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Friday, July 22, 2011

Oral Literacy Starts with Storytelling

This month's post started after I was contacted by a teacher in Egypt working with new mothers.  I've changed it a bit to fit (mainly) U.S. readers -- teachers, librarians, and parents -- interested in starting children on the road to oral literacy.

One of the best aids to literacy is the use of "nursery rhymes."  There are short simple rhymes meant for very young children in many languages.  I know such rhymes exist in Spanish and Chinese, but I've no idea if there's anything comparable in the children's literature of other cultures.  I expect there is as such verbal play is important for toddlers.  The benefit of such rhymes has less to do with story and more to do with predictability of the rhyme and the creative use of language.  
Dr. Betsy Diamant Cohen,  http://www.mgol.org/ , offers ideas on the many ways to use nursery rhymes.  She travels a good deal, but you can email her at info@mgol.org or call  443-928-3915.  She's a very creative educator used to working with parents and teachers of preschool children.  There are various resources on her website and she has an occasional e-newsletter.

After such rhymes, I like to make up stories telling more about what may have happened before, during, or after the rhyme.  A similar resource might be songs meant for young children.  As the children get a bit older, they can help make up such stories.  L. Frank Baum, the author of the Oz books, did a similar book, Mother Goose in Prose.  It's interesting to see another side of his creativity.

When teaching storytelling I find many beginners do well with these steps I learned years ago in Wordweaving training as a simple way to learn stories quickly and easily.  As a children's librarian I needed to learn new programs with several stories weekly.

1. Select a story you want to tell.
2. Learn the structure and block the story.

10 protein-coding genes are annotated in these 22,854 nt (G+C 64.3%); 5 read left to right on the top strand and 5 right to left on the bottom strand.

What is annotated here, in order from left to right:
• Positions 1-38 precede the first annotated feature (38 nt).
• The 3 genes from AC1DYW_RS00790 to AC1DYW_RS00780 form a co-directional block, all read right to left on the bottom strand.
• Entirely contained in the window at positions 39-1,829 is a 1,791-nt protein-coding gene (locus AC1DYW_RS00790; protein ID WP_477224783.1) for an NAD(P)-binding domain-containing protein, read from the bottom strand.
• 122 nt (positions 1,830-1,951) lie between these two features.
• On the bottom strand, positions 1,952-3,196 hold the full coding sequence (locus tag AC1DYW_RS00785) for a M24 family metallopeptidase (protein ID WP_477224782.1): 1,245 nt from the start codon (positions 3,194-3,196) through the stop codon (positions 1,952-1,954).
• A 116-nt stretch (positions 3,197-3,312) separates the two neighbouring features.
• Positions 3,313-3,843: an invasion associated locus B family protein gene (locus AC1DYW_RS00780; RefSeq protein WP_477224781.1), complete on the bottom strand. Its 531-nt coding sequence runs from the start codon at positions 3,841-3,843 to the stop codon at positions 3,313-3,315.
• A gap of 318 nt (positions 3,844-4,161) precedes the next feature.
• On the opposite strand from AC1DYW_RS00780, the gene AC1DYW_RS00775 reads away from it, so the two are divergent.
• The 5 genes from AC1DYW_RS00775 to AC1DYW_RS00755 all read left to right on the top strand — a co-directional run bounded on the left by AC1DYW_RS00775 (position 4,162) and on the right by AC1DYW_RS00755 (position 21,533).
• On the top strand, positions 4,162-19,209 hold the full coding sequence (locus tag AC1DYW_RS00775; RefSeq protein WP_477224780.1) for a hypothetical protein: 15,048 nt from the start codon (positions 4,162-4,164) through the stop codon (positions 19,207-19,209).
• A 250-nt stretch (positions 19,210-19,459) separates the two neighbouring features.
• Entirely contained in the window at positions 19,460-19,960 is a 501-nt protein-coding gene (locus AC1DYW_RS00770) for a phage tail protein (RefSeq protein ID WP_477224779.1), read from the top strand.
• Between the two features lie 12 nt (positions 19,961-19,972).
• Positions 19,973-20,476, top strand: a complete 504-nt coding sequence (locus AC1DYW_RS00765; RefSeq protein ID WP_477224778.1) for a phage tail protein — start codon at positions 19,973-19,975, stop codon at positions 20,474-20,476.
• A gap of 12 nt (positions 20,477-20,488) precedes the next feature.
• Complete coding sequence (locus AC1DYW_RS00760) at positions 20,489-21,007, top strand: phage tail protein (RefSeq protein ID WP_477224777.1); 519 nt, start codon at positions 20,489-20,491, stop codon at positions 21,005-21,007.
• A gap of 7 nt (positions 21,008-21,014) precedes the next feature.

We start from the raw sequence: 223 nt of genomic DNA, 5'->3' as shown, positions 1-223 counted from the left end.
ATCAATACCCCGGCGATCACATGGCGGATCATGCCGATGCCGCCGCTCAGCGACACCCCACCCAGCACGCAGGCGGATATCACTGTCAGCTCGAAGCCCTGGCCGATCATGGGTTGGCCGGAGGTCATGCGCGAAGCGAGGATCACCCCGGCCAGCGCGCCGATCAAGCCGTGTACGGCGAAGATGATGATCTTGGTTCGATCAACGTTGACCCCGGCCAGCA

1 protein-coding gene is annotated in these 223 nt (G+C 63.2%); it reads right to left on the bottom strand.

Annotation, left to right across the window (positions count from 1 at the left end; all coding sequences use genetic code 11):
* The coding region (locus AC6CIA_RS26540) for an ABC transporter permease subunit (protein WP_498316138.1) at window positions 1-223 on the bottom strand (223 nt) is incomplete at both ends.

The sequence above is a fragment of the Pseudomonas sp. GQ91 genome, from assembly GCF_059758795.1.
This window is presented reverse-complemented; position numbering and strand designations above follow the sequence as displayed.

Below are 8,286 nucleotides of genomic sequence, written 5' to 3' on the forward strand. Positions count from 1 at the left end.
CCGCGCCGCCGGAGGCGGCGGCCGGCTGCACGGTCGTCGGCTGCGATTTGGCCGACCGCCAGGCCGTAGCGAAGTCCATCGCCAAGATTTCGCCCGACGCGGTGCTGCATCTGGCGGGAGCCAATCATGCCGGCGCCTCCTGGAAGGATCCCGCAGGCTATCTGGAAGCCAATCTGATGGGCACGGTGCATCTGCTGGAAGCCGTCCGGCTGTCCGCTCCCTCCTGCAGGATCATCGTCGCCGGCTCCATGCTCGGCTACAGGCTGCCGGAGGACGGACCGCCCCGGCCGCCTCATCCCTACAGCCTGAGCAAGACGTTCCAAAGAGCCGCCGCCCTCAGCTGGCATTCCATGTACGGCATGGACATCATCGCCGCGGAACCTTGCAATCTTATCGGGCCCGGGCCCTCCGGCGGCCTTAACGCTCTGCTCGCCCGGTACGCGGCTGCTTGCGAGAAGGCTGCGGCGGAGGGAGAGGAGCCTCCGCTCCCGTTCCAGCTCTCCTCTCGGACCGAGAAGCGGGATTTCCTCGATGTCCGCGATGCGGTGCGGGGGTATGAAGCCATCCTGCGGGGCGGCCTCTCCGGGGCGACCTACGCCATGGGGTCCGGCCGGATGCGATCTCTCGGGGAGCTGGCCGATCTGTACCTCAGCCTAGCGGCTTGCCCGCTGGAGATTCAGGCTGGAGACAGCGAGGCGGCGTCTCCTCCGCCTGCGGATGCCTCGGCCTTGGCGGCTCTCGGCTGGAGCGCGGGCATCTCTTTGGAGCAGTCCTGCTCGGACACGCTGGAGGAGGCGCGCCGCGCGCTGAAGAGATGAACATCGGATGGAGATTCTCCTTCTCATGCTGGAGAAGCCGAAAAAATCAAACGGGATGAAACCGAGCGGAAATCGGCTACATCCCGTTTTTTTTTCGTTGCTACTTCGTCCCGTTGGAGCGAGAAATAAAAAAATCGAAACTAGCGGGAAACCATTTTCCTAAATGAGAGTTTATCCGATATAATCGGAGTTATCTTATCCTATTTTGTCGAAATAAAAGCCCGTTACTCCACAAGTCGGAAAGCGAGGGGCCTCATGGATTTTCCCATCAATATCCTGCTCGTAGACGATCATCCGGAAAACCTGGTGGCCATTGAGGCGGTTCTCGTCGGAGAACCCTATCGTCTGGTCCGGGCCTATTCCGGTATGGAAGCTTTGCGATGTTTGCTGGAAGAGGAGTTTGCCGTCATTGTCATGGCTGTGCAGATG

3. Visualize the settings and characters.
4. See the action as if you’re watching a silent movie.
5. Tell the story aloud, using your voice to project the images you visualized.
6. Learn the story by heart, not word for word.
7.  Practice telling the story until it comes naturally.
#2 mentions learning the structure of a story and "blocking" it.  You may think of this as "outlining" the minimum things that must happen.  Some people like to make a visual outline or "storyboard" by folding a paper in 1/2 lengthwise, then take the folded paper and fold it twice again so it has a total of 6 boxes.  (It forms 2 columns of 3 boxes each.)  Drawing stick figures of what happens in the 6 boxes gives a visual outline of the story which helps, too.

I found this idea from storyteller, Caren Niele, a bit ironic for a class in Egypt to use.  English speaking students love to use acronyms to help learn and remember concepts.  In the National Storytelling Network's small (80 pages) inexpensive ($5 US) book, A Beginner's Guide to Storytelling, in the segment called "Developing Your Story" she uses the acronym "CAMELS."  It stands for: Characters -- getting to understand the characters in a story and beyond the story; Audience -- tailoring your telling to your listeners; Message -- the purpose of the story; Energy -- matching it to your listeners; Language -- repetition, opening and closing of a story, and other important or unusual words; Setting. 
Some of her method was covered also in the Wordweaving steps, but they all combine to add a special flavor to a story.
Margaret Read MacDonald's book, The Parent's Guide to Storytelling; How to Make Up New Stories and Retell Old Favorites, would be useful for students as a textbook.  I also have heard good things about Sean Buvala's, Daddyteller, but haven't read it myself.  I know Sean and trust him.  He's passionate about getting fathers to feel at home with storytelling, but I expect much of what he says would also work for mothers.  There are other books for parents as their children get older, especially when they are school age, but those 2 would be a good starting point for telling to the youngest.
From http://jennybowker.blogspot.com/2007/10/goha-and-donkey-walk.html
Students should think back to simple folktales recalled from childhood.  Those stories especially need to be passed along for cultural literacy.  In talking about Egypt, my personal favorites are stories about Goha in Egypt as well as those with his other names in other countries.  They teach while having humor.  On the internet many sites re-tell some of the simplest most basic tales from around the world.  Some have various versions differing from country to country, but keep their underlying plot and theme, changing only enough to fit the culture of their homelands.  The Egyptian Cinderella story of Rhodopis is a good example of this.  It also is fun to take a basic story and make it an Egyptian story where there wasn't one before.

Here's a page, Parent Connection (on The Story Connection), which explains both why parents should tell stories and gives a few tips for storytelling.  At the bottom of the page Dianne De Las Casas gives both websites and a bibliography.  Some of this is aimed at much older children, but your students will be able to grow in their storytelling with the other resources.

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That's a lot to absorb, so I'll stop there.  Please stay in touch and let me know what you might like to discuss after this.
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